Pakistan, being a member and under jurisdiction and increased monitoring of the two bodies, is under an obligation to overcome the strategic deficiencies, within a timeframe as pointed out by the FATF and APG. The statement on Jurisdictions under Increased Monitoring, adopted in February 2020, would remain in effect for countries that besides Pakistan included Albania, Bahamas, Barbados, Botswana, Cambodia, Ghana, Myanmar, Jamaica. Nicaragua, Panama, Syria, Uganda, Yemen and Zimbabwe. Pakistan found a breathing space for compliance with the FATF conditionalities as time for evaluation was extended due to Covid-19.

The FATF webpage suggests that it was in June 2018 that Pakistan made a commitment to working with FATF and APG in order to strengthen its Anti Money Laundering (AML) and Counter Finance Terrorism (CFT) regime and to address its strategic deficiencies related to counter-terrorist financing. Towards this, Pakistan has made progress in a number of areas in its action plan, including risk-based supervision and pursuing domestic and international cooperation to identify cash couriers. It was however still found to be lagging behind and was therefore asked to demonstrate that remedial actions and sanctions were applied in cases of AML/CFT violations, relating to Terror Finance (TF) risk management and Targeted Financial Sanctions (TFS) obligations; and demonstrate that competent authorities were cooperating and taking action to identify and take enforcement action against illegal money or value transfer services (MVTS).

It was also asked to demonstrate the implementation of cross-border currency and BNI controls at all ports of entry, including applying effective, proportionate and dissuasive sanctions. It was also to show that law enforcement agencies (LEAs) are identifying and investigating the widest range of TF activity and that TF investigations and prosecutions target designated persons and entities, and those acting on behalf of or at the direction of the designated persons or entities.

It was further required to demonstrate that TF prosecutions result in effective, proportionate and dissuasive sanctions; effective implementation of targeted financial sanctions (supported by a comprehensive legal obligation) against all 1267 and 1373 designated terrorists and those acting for or on their behalf, including preventing the raising and moving of funds, identifying and freezing assets (movable and immovable), and prohibiting access to funds and financial services; demonstrate enforcement against TFS violations, including administrative and criminal penalties and provincial and federal authorities cooperating on enforcement cases; and demonstrate that facilities and services owned or controlled by designated person are deprived of their resources and the usage of the resources.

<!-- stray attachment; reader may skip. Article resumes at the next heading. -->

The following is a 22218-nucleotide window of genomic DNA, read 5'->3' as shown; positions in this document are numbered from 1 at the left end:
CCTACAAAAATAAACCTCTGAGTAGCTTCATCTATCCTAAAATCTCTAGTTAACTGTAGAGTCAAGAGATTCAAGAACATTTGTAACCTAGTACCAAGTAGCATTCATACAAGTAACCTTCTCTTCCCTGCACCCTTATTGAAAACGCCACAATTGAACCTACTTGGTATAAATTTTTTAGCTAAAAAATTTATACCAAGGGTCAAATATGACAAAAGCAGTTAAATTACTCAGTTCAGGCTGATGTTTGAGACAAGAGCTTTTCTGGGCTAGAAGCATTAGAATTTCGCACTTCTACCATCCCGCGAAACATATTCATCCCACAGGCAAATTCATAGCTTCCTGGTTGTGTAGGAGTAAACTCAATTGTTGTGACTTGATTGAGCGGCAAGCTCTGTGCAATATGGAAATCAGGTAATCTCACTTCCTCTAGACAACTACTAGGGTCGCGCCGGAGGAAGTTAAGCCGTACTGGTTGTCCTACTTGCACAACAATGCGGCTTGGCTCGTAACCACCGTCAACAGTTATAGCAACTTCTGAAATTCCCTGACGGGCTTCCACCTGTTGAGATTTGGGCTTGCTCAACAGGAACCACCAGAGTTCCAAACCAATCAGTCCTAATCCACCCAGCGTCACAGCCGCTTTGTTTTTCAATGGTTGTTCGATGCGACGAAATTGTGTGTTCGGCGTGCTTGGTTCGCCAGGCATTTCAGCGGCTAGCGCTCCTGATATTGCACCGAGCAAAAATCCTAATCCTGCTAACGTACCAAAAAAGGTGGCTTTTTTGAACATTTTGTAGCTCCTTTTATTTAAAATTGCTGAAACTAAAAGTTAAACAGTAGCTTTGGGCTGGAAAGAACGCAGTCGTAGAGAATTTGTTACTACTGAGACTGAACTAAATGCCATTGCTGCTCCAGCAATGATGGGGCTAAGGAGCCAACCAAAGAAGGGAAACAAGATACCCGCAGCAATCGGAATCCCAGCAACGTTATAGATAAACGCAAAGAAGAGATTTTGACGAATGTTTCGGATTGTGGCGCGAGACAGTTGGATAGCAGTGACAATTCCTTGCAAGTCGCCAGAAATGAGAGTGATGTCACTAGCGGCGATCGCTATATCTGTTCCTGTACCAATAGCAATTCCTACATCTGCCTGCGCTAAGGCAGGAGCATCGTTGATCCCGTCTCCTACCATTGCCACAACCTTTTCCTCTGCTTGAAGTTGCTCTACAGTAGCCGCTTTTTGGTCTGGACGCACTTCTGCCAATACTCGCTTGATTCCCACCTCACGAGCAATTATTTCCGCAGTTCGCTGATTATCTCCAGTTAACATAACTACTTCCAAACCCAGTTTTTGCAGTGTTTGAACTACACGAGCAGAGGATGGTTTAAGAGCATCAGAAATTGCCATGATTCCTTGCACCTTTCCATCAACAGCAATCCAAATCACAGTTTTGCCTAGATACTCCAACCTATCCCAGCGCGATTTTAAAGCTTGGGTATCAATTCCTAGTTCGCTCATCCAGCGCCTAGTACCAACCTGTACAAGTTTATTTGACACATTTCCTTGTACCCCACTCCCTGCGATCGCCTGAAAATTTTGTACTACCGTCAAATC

In this context, the concern of the policymakers in Pakistan appeared to be that all deadlines had already expired with FATF calling upon Pakistan to meet its obligations by fully implementing the action plan, and a failure in the context might lead to crashing of business and other relations with member countries. It was in this backdrop that the government in order to allay the fears of FATF resorted to amendments in the Anti-Terrorism Act; the Anti-Money Laundering (Second Amendment) Bill; and the Islamabad Capital Territory (ICT) Waqf Properties Bill.

The question in this respect is whether the mere passage of amendments to the laws will bring any significant change. The other associated issue is of duplication of laws. Pakistan already has laws in place to deal with terror financing and money laundering, such as the Pakistan Penal Code, Criminal Procedure Code, Qanun-e-Shahadat (Law of Evidence), Anti Money Laundering Act 2010, Anti-Terrorism Act 1997, Investigation of Fair Trial Act 2014, Securities and Exchange Commission of Pakistan Act 1997, State Bank, Companies Act 2017, Societies Registration Act 1860, and the likes. But the problem lies in their efficient and effective implementation. Until and unless the capacity of those civilian institutions is enhanced, desired results are difficult to achieve. The powers via amendments to Anti-Terrorism Act carrying provisions that the investigating officer, with the permission of the court, can conduct covert operations to detect terrorism funding, track communications and computer system by applying latest technologies in 60 days are also available in Investigation of Fair Trial Act 2014 but police officials have not been endowed with powers under the rules made therein.

The apprehensions of the opposition and civil society are that many of the provisions are essentially against the fundamental rights and liberties. They are also critical of the role given to NAB and other such institutions, which may use these arbitrary powers for political engineering. Another area of concern for opposition is the insertion of the provision empowering the government to notify a National Executive Committee. In all probability, besides others, the committee is likely to be composed of NAB and intelligence agencies. In the past, persons like Dr Asim had been grilled using powers under anti-terrorism but later on he was charged for corruption. Similarly, the experiences of forming JITs, while inquiring into the Panama cases, have also not gone well.

Legislation, that has national and international ramifications, should always be done with national consensus after ensuring that all stakeholders are onboard.